I’m usually a beer and wine drinker, but back in May, my first stop in Nashville with my friends Ben Martin of Online Community Results and Teri Carden of ReviewMyAMS.com was at Rumours Wine Bar in the Gulch neighborhood. It was happy hour so a selection of cocktails were $5 or $6. Ben recommended the Old Fashioned — a very fine choice.
We were heading elsewhere for dinner, but we split two small plates of snacks, including the Shishito peppers. In August, try this link (it’s not live yet) on the Nashville Lifestyles website for their Rumour of the Month food and drink pairing suggestions.
The next night, I went to the Patterson House with the Nashville CVC ladies. When we got out of the car, I wondered where we were heading because I didn’t see anything resembling an entrance to a nice bar. But we walked up some steps to a non-descript entrance and went in. The hostess led us past a heavy red velvet curtain into a dimly lit room with a speakeasy atmosphere, not that I’d know what that is. The chandeliers and lamps look like they came out of your elegant grandmother’s attic. Booths and bookcases line the perimeter of the room. And, in the middle, a 30-seat bar is where the bartenders create their exquisite concoctions.
The bar opens at 5:00 p.m. and doesn’t take reservations. I’ve read that lines are common so go early. Their extensive cocktail menu is organized by spirit. If you can’t decide, Ben says, “Just tell the server what kinds of flavors you like and let them make you something custom.” I had a Bacon Old Fashioned made with Benton’s bacon-infused 4 Roses bourbon, maple syrup and coffee pecan bitters. Smoky goodness chilled by a giant spherical piece of ice. Ben also recommends the Clapless Belle — “ask for it to be made with Belle Meade.” That’s a local bourbon, more on that later. We shared some tater tots, truffled devils eggs and goat cheese balls, but the best were the hot-from-the-fryer donuts sprinkled with a mix of cinnamon, sugar and salt.
Nothing compared to the craft cocktail experience at the digitalNow reception at Pinewood Social. I should have taken a photo of the menu so I could tell you exactly what I drank but I didn’t. I do remember having The Bitter Wife made with Corsair gin, Batavia Arrack, lemon and Lyle’s Golden Syrup. And a Marathon Manhattan with Corsair Triple Smoke, 1776 Rye, Carpano Antica and Regan’s orange bitters.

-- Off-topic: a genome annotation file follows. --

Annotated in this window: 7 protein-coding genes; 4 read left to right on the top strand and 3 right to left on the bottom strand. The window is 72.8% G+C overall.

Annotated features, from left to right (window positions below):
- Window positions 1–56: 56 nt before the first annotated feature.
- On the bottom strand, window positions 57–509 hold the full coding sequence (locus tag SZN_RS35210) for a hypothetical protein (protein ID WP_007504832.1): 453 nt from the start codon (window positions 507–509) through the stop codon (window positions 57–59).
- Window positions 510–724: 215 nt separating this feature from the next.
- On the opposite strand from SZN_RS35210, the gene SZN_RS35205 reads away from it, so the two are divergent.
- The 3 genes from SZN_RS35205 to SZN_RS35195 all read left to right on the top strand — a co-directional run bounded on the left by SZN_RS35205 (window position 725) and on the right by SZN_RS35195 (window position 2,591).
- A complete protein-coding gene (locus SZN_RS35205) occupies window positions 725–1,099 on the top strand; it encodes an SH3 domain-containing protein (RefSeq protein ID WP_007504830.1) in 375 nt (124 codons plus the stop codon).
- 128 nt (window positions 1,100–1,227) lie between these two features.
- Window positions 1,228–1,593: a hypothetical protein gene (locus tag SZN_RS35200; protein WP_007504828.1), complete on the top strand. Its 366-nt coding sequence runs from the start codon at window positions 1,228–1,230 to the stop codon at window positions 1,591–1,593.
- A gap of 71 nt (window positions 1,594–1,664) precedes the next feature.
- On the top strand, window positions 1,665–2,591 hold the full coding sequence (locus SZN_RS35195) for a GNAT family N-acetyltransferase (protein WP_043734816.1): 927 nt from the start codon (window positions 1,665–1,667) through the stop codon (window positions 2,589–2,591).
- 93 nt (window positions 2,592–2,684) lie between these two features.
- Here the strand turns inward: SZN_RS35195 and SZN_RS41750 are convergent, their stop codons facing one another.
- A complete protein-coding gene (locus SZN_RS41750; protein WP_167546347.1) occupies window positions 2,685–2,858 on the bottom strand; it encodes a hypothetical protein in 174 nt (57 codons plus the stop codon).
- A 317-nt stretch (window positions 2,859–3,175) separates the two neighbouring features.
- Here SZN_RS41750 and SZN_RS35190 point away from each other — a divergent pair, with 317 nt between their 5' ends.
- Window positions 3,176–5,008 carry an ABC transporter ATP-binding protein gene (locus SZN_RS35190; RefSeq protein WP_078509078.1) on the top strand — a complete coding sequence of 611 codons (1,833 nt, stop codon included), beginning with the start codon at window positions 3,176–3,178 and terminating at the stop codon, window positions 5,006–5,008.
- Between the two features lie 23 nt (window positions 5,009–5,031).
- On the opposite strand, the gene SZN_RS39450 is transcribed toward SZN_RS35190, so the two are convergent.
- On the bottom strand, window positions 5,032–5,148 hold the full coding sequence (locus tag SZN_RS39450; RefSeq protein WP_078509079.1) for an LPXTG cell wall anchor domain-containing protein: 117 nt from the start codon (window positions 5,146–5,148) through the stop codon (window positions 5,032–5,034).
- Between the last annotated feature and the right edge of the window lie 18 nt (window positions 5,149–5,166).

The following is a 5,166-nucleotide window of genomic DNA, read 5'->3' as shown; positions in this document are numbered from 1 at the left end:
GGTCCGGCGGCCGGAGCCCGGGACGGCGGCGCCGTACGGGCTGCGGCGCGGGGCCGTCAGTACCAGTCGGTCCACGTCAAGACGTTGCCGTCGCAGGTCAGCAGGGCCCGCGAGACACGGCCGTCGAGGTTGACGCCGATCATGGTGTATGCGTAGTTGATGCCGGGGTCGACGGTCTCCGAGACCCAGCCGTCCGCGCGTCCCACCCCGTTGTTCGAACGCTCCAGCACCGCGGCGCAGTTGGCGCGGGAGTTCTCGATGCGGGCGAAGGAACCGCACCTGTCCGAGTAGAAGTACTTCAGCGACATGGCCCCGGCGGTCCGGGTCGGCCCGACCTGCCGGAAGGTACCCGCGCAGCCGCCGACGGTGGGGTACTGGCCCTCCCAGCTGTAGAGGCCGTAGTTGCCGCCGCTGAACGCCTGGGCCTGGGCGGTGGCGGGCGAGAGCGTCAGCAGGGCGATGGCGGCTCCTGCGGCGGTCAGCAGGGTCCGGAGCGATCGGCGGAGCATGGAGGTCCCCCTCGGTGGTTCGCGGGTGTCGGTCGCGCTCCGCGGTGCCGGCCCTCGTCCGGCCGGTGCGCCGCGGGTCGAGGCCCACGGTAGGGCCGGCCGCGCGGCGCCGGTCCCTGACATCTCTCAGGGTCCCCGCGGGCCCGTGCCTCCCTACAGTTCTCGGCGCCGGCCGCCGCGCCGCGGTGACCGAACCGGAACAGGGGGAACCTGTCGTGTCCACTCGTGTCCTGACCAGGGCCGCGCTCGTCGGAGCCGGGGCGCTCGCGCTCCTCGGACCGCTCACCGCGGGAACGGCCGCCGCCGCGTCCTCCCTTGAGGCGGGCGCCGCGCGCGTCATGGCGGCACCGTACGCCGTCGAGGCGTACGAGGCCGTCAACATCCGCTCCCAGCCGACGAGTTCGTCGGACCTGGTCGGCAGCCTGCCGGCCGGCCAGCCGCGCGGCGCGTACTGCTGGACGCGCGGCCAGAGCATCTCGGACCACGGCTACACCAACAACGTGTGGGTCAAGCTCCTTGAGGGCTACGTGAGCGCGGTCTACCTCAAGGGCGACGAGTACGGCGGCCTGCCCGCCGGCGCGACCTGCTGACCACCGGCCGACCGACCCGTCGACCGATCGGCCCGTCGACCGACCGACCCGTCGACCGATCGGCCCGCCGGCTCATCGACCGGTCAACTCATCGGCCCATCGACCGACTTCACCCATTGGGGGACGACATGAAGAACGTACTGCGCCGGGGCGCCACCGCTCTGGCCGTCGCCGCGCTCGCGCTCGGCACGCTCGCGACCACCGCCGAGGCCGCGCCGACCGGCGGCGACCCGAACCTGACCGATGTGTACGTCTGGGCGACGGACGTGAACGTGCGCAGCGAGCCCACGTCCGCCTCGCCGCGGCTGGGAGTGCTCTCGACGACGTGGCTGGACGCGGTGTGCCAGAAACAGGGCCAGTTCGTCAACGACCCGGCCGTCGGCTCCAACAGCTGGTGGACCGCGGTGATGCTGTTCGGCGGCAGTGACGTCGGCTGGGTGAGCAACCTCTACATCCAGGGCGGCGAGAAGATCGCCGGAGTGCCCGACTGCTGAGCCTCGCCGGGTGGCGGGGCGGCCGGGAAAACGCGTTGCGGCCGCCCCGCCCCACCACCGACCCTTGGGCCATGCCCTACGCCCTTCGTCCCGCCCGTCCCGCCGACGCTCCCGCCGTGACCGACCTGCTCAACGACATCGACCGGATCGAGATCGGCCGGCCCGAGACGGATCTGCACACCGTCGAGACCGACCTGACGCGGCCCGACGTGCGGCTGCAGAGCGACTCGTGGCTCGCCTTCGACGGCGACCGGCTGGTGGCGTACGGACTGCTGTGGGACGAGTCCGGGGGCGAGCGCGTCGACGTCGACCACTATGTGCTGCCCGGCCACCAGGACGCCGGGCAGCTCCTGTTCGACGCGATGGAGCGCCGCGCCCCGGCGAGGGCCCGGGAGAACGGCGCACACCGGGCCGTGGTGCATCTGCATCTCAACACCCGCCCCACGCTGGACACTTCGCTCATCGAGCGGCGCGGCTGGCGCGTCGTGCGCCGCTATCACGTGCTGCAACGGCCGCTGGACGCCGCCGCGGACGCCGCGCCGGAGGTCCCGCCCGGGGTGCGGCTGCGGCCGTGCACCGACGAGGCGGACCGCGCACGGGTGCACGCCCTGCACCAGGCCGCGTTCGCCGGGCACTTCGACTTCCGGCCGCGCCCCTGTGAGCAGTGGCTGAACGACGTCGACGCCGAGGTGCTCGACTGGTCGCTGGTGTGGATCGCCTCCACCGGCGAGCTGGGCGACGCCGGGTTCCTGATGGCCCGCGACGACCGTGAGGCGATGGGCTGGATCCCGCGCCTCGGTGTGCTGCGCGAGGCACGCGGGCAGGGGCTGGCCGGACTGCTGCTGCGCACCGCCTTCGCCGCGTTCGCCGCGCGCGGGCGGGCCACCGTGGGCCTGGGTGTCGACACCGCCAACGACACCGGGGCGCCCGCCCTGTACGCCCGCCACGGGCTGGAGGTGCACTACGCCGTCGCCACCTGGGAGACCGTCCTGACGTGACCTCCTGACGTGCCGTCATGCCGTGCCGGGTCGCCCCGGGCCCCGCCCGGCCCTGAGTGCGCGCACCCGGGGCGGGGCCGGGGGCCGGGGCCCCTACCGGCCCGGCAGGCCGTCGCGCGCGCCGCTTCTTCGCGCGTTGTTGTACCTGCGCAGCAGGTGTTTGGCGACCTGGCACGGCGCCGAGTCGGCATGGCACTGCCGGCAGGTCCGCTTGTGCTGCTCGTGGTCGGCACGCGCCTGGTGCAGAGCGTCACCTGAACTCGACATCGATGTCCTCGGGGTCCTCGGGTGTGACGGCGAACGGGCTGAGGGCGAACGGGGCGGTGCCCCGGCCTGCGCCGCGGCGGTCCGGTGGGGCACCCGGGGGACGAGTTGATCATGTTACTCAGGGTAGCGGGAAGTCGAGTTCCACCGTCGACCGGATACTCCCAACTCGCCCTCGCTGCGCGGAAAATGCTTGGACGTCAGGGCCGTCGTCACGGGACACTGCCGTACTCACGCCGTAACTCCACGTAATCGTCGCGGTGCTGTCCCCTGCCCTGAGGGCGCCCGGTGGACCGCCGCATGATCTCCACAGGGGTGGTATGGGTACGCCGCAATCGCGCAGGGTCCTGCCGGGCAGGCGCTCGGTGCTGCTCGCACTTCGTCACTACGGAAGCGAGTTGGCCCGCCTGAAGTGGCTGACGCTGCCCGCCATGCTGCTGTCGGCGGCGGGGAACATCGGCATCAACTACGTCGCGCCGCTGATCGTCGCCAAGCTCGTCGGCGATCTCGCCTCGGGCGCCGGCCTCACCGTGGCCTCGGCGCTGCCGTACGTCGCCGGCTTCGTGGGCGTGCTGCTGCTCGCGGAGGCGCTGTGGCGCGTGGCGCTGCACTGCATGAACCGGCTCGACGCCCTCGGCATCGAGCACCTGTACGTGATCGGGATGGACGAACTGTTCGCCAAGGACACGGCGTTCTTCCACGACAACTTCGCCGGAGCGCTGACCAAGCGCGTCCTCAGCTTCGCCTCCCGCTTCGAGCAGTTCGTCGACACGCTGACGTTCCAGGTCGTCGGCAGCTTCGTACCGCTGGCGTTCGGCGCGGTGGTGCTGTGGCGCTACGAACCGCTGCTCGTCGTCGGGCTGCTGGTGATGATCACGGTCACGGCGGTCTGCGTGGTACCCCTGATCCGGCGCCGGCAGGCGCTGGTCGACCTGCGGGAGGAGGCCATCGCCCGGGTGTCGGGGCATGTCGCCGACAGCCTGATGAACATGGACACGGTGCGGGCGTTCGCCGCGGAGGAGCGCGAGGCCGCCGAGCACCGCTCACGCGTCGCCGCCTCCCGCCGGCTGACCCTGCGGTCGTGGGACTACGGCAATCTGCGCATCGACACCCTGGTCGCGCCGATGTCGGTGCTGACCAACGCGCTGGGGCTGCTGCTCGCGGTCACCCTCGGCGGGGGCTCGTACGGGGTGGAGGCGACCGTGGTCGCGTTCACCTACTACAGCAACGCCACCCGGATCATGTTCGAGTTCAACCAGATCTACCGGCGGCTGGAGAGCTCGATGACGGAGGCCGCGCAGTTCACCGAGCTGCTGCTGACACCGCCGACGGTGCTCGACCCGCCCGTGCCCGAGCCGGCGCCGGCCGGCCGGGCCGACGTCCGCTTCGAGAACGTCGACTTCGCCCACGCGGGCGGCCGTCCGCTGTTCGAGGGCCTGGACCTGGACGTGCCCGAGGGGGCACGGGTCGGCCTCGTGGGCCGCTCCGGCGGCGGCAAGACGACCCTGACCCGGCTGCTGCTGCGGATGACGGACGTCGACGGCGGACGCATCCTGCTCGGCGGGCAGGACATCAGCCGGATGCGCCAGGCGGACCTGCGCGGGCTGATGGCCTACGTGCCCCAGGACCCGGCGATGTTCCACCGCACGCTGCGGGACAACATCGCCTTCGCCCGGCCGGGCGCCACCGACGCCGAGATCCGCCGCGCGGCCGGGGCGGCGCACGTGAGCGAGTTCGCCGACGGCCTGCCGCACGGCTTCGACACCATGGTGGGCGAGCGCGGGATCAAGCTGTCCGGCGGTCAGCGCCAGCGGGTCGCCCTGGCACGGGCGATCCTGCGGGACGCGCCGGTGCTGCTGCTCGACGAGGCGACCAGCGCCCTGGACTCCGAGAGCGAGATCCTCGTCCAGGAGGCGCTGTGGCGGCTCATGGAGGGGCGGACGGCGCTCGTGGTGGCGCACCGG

The mixologists at Pinewood, and probably at many of the other places I indulged in cocktails, are serious business about crafting the most exquisite beverages. To get a smoky aroma on another cocktail, the bartender let loose a few drops of Laphroaig single malt scotch from an eyedropper and then twirled that around the glass. Every drink had several ingredients including artisanal bitters and fruit oils. If you’re a cocktail lover, you owe it to yourself to check out Pinewood.
Plus, Pinewood has more than amazing cocktails. The food was fantastic especially their Things on Toast. Try their Crispy Pork Rinds with Adobo Spice, Fried Broccoli, Lobster Roll and Fried Chicken too. While you’re there, you can stay inside and bowl on one of their six vintage lanes, or go outside to play bocce or hang out poolside. According to Ben, you might even see celebrities while you’re there.
Did you notice Corsair was mentioned a few times in my descriptions of cocktails? Corsair is a distillery in Marathon Village – an old Marathon Motorworks Factory that’s been rehabbed into a four-block complex of shops and studios in the Germantown neighborhood. Corsair was our first stop the afternoon I arrived in Nashville but they were closed for a private party. You can take a tour but plan ahead – it looks like they sell out about a week ahead.
Green Brier Distillery makes Belle Meade Bourbon, described by Ben as “locally made and OMG so good.” I can vouch for that. It’s named after the Belle Meade Plantation which you can visit Saturday afternoon on the ASAE tour, “Puttin on the Ritz: Nashville’s Treasured Past.”
I never got to try Whisper Creek Tennessee Sipping Cream which was described as similar to Bailey’s but made with aged Tennessee whiskey, not Irish whiskey. Maybe this time, I’ll have it for dessert one night, or in my coffee.
Where do the locals go? Here are a few suggestions from Ben:
If you read any article about the Nashville cocktail scene, the Holland House Bar and Refuge in East Nashville is probably on it. Ben describes it as a “cozy neighborhood place with great food and cocktails.”
Another cocktail list favorite in East Nashville is No. 308. Try one of their $5 shots named after Beat writers.
Couldn’t get into the Patterson House? Ben says, try the nearby Tavern, a “chill place with good food and drinks in the middle of the craziness.” I heard their fried chicken skins are a must. He also likes Red Door, “a dive bar with a huge outdoor deck.”
Hard Rock Café is “the normal HRC experience, but the downtown Broadway location is epic and they also have a great rooftop patio.”
Pub 5 is also downtown “right next to Honky Tonk Central, but feels like 1000 miles off Broadway. Small, secret, classy spot. Rooftop patio if you want to be reminded you’re in Nashville — you can hear (usually bad) music from next door.”
Ben suggests taking a taxi to Whiskey Kitchen, it’s not far, for its dozens of bourbons and whiskeys.
If you find yourself in the Germantown neighborhood, I can attest that the cocktails at Rolf & Daughters, a restaurant I will describe in a future Nashville food post, are fabulous.
This is the fourth in a series of posts about Nashville for ASAE Annual Meeting attendees. Thanks to the Nashville Convention & Visitors Corporation, I received complimentary registration and accommodations during the 2014 digitalNow conference – giving me an excuse to spend more of my money on Southern food and craft cocktails.